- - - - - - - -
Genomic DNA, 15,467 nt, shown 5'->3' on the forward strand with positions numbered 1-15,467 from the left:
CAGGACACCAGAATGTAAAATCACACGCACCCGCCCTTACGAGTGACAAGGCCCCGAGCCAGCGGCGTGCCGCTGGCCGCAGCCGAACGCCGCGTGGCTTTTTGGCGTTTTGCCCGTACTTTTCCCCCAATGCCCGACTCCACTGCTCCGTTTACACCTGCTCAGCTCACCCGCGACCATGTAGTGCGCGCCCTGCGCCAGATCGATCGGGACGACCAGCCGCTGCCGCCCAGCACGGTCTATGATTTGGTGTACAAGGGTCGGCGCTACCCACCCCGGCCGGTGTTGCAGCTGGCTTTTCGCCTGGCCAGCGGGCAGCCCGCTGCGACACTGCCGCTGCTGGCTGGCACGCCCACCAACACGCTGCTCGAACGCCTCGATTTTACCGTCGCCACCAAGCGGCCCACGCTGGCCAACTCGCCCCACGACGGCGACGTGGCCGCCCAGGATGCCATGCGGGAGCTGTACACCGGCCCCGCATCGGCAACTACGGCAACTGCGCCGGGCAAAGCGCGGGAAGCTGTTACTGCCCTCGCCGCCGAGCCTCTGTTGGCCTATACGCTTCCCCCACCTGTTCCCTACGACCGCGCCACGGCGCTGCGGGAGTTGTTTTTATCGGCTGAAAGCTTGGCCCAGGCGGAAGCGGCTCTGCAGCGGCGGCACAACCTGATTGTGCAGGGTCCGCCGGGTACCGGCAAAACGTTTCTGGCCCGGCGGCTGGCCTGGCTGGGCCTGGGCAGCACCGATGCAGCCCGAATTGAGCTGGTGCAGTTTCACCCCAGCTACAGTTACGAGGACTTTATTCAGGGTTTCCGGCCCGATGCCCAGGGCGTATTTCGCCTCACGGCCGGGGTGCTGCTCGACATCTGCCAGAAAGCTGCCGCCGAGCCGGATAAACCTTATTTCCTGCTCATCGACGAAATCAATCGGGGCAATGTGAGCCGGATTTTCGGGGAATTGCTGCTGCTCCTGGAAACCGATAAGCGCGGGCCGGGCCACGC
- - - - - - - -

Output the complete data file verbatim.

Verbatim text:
Genomic DNA, 15,467 nt, shown 5'->3' on the forward strand with positions numbered 1-15,467 from the left:
CAGGACACCAGAATGTAAAATCACACGCACCCGCCCTTACGAGTGACAAGGCCCCGAGCCAGCGGCGTGCCGCTGGCCGCAGCCGAACGCCGCGTGGCTTTTTGGCGTTTTGCCCGTACTTTTCCCCCAATGCCCGACTCCACTGCTCCGTTTACACCTGCTCAGCTCACCCGCGACCATGTAGTGCGCGCCCTGCGCCAGATCGATCGGGACGACCAGCCGCTGCCGCCCAGCACGGTCTATGATTTGGTGTACAAGGGTCGGCGCTACCCACCCCGGCCGGTGTTGCAGCTGGCTTTTCGCCTGGCCAGCGGGCAGCCCGCTGCGACACTGCCGCTGCTGGCTGGCACGCCCACCAACACGCTGCTCGAACGCCTCGATTTTACCGTCGCCACCAAGCGGCCCACGCTGGCCAACTCGCCCCACGACGGCGACGTGGCCGCCCAGGATGCCATGCGGGAGCTGTACACCGGCCCCGCATCGGCAACTACGGCAACTGCGCCGGGCAAAGCGCGGGAAGCTGTTACTGCCCTCGCCGCCGAGCCTCTGTTGGCCTATACGCTTCCCCCACCTGTTCCCTACGACCGCGCCACGGCGCTGCGGGAGTTGTTTTTATCGGCTGAAAGCTTGGCCCAGGCGGAAGCGGCTCTGCAGCGGCGGCACAACCTGATTGTGCAGGGTCCGCCGGGTACCGGCAAAACGTTTCTGGCCCGGCGGCTGGCCTGGCTGGGCCTGGGCAGCACCGATGCAGCCCGAATTGAGCTGGTGCAGTTTCACCCCAGCTACAGTTACGAGGACTTTATTCAGGGTTTCCGGCCCGATGCCCAGGGCGTATTTCGCCTCACGGCCGGGGTGCTGCTCGACATCTGCCAGAAAGCTGCCGCCGAGCCGGATAAACCTTATTTCCTGCTCATCGACGAAATCAATCGGGGCAATGTGAGCCGGATTTTCGGGGAATTGCTGCTGCTCCTGGAAACCGATAAGCGCGGGCCGGGCCACGC